All of those things can be done through self study and each cert will increase your chance of getting into a job, even without experience.

Don't buy into the dismissals some have towards lack of experience. Learn the topics, master them, and blow their socks off in an interview. Confidence in the interview is key (knowing your stuff, not talking out of your arse as that will get you black listed) and I guarantee you that if you know your stuff and can display that in a technical interview, they will be less concerned about your "experience".
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Old 03-22-2012, 03:37 PM
 
Location: Whittier
3,007 posts, read 5,204,983 times
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I've been debating getting certs for a while.

My point is that a lot of IT is situational and learned on the job. Certs are really meaningless (especially the comptia ones) to all but HR and they are extremely worthless without experience.

With that being said, I probably will braindump the the A+, N+ and S+, but will probably study for the MCITP tests because I'd actually like to learn it, I'm familiar with it and see it being the most useful for a sys admin. And I can see where those things will help me get my foot in the door; or more chance for an interview.

However, there still has to be jobs to get.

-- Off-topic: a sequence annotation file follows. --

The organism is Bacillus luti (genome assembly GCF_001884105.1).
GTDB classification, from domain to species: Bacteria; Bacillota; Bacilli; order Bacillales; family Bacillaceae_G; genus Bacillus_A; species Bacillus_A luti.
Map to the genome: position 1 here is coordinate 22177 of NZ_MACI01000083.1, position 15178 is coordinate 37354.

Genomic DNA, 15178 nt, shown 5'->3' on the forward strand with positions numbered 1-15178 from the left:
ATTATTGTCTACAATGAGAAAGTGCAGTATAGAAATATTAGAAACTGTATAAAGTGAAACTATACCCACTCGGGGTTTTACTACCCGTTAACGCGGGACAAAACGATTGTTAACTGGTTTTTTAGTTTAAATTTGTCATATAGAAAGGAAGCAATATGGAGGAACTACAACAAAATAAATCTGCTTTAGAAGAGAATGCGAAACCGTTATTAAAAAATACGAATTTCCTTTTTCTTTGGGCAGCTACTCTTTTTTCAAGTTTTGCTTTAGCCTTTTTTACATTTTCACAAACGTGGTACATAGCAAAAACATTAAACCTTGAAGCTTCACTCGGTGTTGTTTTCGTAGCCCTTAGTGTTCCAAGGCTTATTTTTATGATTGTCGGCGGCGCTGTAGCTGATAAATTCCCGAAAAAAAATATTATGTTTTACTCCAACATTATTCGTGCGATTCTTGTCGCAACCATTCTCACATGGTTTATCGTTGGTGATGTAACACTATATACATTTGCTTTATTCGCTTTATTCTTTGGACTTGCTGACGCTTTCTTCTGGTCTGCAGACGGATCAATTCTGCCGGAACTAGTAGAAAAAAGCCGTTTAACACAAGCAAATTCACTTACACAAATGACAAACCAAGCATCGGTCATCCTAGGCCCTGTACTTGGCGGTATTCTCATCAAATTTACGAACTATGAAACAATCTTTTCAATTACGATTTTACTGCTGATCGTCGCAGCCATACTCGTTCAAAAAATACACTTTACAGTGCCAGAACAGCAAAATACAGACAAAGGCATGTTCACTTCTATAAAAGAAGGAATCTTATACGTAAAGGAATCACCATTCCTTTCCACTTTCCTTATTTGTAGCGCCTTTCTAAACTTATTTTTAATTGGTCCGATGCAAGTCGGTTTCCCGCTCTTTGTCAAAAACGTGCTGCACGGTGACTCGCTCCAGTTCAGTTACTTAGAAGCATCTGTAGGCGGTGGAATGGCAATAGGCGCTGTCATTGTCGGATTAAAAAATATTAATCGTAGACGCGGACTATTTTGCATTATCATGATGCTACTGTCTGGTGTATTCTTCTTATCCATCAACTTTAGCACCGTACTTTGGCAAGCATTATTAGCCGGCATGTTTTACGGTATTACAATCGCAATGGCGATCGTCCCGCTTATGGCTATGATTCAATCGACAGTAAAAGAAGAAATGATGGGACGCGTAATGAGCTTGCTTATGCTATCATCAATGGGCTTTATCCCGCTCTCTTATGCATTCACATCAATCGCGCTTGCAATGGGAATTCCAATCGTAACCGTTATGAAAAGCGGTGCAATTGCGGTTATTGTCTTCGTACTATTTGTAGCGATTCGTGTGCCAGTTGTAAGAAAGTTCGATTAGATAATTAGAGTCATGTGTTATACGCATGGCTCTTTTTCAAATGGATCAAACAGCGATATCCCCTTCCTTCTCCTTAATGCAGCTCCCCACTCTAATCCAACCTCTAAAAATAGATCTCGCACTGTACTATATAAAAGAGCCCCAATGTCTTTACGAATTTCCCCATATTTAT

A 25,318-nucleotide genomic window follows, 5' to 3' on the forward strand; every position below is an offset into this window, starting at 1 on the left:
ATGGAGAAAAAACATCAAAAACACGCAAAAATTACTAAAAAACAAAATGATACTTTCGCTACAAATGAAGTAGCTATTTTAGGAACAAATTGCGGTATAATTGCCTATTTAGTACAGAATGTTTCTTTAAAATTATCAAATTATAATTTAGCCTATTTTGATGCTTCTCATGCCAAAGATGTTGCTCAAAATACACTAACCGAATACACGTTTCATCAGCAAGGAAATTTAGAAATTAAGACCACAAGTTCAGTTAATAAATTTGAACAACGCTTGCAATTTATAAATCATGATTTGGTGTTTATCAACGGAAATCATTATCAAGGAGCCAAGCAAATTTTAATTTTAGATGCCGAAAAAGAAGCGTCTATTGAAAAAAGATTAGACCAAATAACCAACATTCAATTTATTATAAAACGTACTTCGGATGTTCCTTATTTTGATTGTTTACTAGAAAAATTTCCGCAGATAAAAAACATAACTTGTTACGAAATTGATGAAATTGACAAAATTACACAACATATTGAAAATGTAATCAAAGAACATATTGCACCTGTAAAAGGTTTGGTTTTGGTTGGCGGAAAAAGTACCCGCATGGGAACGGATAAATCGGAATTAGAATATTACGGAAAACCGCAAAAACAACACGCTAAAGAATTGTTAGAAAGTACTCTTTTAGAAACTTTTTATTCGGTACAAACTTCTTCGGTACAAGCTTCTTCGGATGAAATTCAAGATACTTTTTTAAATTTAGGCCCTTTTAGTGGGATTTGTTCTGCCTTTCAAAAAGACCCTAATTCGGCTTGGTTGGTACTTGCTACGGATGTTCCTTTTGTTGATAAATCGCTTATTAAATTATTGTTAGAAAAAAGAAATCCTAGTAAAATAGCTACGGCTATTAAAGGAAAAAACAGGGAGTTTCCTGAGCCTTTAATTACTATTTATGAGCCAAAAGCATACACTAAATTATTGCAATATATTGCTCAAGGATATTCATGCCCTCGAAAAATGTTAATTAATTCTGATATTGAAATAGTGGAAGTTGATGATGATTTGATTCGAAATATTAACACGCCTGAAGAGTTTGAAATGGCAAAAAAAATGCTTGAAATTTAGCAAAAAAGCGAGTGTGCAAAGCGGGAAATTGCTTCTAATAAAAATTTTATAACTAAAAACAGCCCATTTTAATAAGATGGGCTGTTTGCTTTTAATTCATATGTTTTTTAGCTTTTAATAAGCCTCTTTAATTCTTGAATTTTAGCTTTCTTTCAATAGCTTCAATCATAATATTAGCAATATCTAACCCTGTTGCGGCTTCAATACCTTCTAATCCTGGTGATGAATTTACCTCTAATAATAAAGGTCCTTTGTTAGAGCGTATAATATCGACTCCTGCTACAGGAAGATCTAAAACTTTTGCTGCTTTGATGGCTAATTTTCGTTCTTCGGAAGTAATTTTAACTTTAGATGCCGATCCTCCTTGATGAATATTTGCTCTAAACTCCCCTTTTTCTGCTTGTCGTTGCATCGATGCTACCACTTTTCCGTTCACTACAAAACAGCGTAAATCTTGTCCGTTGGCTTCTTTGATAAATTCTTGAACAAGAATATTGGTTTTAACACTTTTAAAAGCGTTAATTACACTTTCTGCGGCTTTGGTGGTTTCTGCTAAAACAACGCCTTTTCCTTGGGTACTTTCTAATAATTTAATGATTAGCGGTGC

I'll personally wait a another year of trying it my way (with no certs) and see what happens, in the meantime I'll study and see what happens.
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Old 03-22-2012, 03:49 PM
 
Location: Tyler, TX
15,210 posts, read 18,490,880 times
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Oracle DBA. Not "quick and easy," but then nothing with any value is.
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Old 03-22-2012, 05:28 PM
 
13,072 posts, read 11,576,203 times
Reputation: 2608
Quote:
Originally Posted by harhar View Post
I've been debating getting certs for a while.

My point is that a lot of IT is situational and learned on the job. Certs are really meaningless (especially the comptia ones) to all but HR and they are extremely worthless without experience.

With that being said, I probably will braindump the the A+, N+ and S+, but will probably study for the MCITP tests because I'd actually like to learn it, I'm familiar with it and see it being the most useful for a sys admin. And I can see where those things will help me get my foot in the door; or more chance for an interview.

However, there still has to be jobs to get.

I'll personally wait a another year of trying it my way (with no certs) and see what happens, in the meantime I'll study and see what happens.

Don't brain dump, it is for idiots and people who give a bad name to the process. If you can't pass it without brain-dumping it, then you don't know it. The tests for A+, Security+, Network+, etc... are easy if you know the concepts. If you don't then brain-dumping only says you don't know the content and don't deserve the cert.

I will give you fair warning now. If you dump, the tech interviews will catch you and if they catch you, some will report you as a possible dumper. The cert organizations take this seriously and go through extensive means to stop it (it is a bad name on them when they cert someone and then they look like a moron during the tech interview).

If you dump and they catch you, not only will your certs be revoked, but they pass this through the entire cert industry and you won't be able to get a cert from any of them due to black listing.

It isn't worth it and it only gives a bad name for the process.

Seriously, I fired an engineer for dumping once. If you know the content, why the hell do you have to dump? It is absurd.